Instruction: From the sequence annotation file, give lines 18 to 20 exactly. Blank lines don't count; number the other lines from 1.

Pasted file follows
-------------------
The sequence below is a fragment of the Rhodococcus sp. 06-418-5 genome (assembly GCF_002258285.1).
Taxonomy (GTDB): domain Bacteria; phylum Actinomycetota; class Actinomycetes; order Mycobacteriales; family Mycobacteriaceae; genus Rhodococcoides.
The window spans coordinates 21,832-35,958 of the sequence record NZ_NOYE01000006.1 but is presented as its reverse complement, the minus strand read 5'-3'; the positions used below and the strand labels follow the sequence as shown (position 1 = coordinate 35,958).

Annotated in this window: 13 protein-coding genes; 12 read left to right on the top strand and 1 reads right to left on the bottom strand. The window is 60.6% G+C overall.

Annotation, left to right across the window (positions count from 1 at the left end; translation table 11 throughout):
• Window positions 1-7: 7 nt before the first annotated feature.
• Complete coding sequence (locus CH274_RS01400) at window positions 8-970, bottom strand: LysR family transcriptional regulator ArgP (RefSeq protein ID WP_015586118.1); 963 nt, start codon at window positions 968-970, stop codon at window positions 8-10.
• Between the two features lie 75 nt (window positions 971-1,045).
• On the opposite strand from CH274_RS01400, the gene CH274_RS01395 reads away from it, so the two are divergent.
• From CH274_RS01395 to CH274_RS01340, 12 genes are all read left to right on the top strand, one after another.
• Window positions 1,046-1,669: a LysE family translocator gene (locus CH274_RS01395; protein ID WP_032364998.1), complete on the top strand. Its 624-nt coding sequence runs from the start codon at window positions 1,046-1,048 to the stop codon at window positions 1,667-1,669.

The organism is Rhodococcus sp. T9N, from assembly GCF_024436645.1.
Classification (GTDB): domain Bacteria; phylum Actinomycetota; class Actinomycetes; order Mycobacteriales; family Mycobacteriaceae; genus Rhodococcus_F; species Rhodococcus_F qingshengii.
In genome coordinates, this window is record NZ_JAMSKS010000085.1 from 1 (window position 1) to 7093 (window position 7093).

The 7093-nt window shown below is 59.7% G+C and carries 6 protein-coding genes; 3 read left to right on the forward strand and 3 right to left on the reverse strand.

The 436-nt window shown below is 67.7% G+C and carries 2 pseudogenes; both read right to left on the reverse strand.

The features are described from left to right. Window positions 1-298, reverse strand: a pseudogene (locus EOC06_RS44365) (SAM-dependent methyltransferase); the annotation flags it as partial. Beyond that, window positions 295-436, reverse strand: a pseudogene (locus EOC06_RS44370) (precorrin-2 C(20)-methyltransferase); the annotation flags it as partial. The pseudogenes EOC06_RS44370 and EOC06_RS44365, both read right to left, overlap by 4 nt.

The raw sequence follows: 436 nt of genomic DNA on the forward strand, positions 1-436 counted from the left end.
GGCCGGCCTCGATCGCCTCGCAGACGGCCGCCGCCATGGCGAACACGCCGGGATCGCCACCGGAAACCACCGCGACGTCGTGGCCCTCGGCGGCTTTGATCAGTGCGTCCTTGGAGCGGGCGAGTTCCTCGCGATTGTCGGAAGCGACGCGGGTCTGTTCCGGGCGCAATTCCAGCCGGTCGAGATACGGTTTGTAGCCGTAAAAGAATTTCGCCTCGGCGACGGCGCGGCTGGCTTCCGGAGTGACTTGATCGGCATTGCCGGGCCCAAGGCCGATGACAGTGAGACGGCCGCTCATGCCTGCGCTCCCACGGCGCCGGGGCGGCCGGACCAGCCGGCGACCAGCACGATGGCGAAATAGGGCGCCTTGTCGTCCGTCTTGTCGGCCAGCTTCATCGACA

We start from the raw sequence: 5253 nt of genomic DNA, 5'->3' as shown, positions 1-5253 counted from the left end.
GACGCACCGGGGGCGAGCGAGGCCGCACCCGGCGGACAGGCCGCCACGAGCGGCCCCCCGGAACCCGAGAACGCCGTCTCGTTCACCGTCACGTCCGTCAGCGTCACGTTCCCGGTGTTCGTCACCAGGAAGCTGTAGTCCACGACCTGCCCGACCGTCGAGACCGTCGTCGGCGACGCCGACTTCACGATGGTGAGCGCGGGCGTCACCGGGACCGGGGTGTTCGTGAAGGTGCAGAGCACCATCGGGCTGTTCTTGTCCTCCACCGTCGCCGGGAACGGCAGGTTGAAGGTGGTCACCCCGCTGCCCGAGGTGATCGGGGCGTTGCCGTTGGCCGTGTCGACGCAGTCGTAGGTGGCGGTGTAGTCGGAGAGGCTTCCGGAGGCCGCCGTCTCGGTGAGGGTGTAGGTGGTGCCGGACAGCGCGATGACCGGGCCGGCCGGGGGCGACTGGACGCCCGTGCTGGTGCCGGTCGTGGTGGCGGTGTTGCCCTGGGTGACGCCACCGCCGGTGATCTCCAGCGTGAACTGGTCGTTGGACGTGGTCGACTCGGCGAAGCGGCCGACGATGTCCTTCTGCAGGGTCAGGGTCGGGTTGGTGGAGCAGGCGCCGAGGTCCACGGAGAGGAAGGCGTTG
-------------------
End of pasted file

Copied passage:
The raw sequence follows: 436 nt of genomic DNA on the forward strand, positions 1-436 counted from the left end.
GGCCGGCCTCGATCGCCTCGCAGACGGCCGCCGCCATGGCGAACACGCCGGGATCGCCACCGGAAACCACCGCGACGTCGTGGCCCTCGGCGGCTTTGATCAGTGCGTCCTTGGAGCGGGCGAGTTCCTCGCGATTGTCGGAAGCGACGCGGGTCTGTTCCGGGCGCAATTCCAGCCGGTCGAGATACGGTTTGTAGCCGTAAAAGAATTTCGCCTCGGCGACGGCGCGGCTGGCTTCCGGAGTGACTTGATCGGCATTGCCGGGCCCAAGGCCGATGACAGTGAGACGGCCGCTCATGCCTGCGCTCCCACGGCGCCGGGGCGGCCGGACCAGCCGGCGACCAGCACGATGGCGAAATAGGGCGCCTTGTCGTCCGTCTTGTCGGCCAGCTTCATCGACA

We start from the raw sequence: 5253 nt of genomic DNA, 5'->3' as shown, positions 1-5253 counted from the left end.